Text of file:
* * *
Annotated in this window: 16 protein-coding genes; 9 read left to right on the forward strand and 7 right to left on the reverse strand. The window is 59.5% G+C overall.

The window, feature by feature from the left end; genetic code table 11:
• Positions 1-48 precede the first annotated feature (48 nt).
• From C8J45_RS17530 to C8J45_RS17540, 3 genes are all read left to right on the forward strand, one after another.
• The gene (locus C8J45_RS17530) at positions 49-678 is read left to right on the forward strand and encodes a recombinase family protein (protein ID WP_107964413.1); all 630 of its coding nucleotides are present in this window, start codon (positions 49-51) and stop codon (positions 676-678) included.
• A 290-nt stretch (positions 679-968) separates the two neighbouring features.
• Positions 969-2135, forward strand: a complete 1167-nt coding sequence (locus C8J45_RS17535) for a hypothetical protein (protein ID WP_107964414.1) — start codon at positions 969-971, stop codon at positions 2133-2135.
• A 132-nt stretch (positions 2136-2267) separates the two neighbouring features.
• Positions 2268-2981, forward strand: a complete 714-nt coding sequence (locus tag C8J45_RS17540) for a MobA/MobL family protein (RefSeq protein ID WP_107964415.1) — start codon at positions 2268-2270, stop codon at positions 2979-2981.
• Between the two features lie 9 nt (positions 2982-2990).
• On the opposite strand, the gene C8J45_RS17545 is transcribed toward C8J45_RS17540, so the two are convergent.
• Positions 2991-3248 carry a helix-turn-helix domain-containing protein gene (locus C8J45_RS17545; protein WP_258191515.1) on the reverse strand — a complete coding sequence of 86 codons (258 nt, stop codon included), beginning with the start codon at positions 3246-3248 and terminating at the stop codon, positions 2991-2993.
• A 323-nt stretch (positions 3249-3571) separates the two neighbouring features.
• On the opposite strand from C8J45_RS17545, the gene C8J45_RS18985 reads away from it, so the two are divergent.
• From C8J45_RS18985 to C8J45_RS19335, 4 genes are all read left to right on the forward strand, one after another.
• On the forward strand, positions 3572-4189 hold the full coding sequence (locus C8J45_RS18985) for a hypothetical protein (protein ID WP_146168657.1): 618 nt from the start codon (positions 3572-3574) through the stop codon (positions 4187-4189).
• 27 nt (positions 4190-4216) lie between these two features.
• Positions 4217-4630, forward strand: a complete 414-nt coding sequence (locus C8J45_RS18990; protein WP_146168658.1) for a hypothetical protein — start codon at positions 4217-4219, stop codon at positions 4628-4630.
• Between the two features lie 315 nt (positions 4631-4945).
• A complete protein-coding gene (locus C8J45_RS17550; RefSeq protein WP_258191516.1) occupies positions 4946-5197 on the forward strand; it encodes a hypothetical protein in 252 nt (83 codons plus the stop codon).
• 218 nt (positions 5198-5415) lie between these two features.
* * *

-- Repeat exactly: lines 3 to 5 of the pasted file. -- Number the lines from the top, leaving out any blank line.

• Positions 1-48 precede the first annotated feature (48 nt).
• From C8J45_RS17530 to C8J45_RS17540, 3 genes are all read left to right on the forward strand, one after another.
• The gene (locus C8J45_RS17530) at positions 49-678 is read left to right on the forward strand and encodes a recombinase family protein (protein ID WP_107964413.1); all 630 of its coding nucleotides are present in this window, start codon (positions 49-51) and stop codon (positions 676-678) included.